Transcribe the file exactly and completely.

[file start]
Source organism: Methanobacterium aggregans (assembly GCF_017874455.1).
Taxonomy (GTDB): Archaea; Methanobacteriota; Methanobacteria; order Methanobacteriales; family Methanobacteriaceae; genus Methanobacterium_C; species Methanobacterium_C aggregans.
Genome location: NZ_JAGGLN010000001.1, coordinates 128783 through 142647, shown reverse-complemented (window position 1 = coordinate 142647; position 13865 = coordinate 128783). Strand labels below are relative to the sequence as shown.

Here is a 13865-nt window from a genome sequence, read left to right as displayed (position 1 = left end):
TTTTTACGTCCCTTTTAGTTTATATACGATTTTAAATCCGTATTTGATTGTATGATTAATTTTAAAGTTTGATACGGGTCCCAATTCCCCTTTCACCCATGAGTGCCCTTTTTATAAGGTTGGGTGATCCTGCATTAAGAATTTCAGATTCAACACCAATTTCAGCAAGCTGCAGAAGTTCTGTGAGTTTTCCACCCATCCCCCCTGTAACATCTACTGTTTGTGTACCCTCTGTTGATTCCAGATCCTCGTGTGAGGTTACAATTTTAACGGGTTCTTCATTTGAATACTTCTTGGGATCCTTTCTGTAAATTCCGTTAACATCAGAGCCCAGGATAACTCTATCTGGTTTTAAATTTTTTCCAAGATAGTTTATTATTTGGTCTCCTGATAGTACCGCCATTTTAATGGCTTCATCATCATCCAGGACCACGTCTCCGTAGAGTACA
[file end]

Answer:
Source organism: Methanobacterium aggregans (assembly GCF_017874455.1).
Taxonomy (GTDB): Archaea; Methanobacteriota; Methanobacteria; order Methanobacteriales; family Methanobacteriaceae; genus Methanobacterium_C; species Methanobacterium_C aggregans.
Genome location: NZ_JAGGLN010000001.1, coordinates 128783 through 142647, shown reverse-complemented (window position 1 = coordinate 142647; position 13865 = coordinate 128783). Strand labels below are relative to the sequence as shown.

Here is a 13865-nt window from a genome sequence, read left to right as displayed (position 1 = left end):
TTTTTACGTCCCTTTTAGTTTATATACGATTTTAAATCCGTATTTGATTGTATGATTAATTTTAAAGTTTGATACGGGTCCCAATTCCCCTTTCACCCATGAGTGCCCTTTTTATAAGGTTGGGTGATCCTGCATTAAGAATTTCAGATTCAACACCAATTTCAGCAAGCTGCAGAAGTTCTGTGAGTTTTCCACCCATCCCCCCTGTAACATCTACTGTTTGTGTACCCTCTGTTGATTCCAGATCCTCGTGTGAGGTTACAATTTTAACGGGTTCTTCATTTGAATACTTCTTGGGATCCTTTCTGTAAATTCCGTTAACATCAGAGCCCAGGATAACTCTATCTGGTTTTAAATTTTTTCCAAGATAGTTTATTATTTGGTCTCCTGATAGTACCGCCATTTTAATGGCTTCATCATCATCCAGGACCACGTCTCCGTAGAGTACA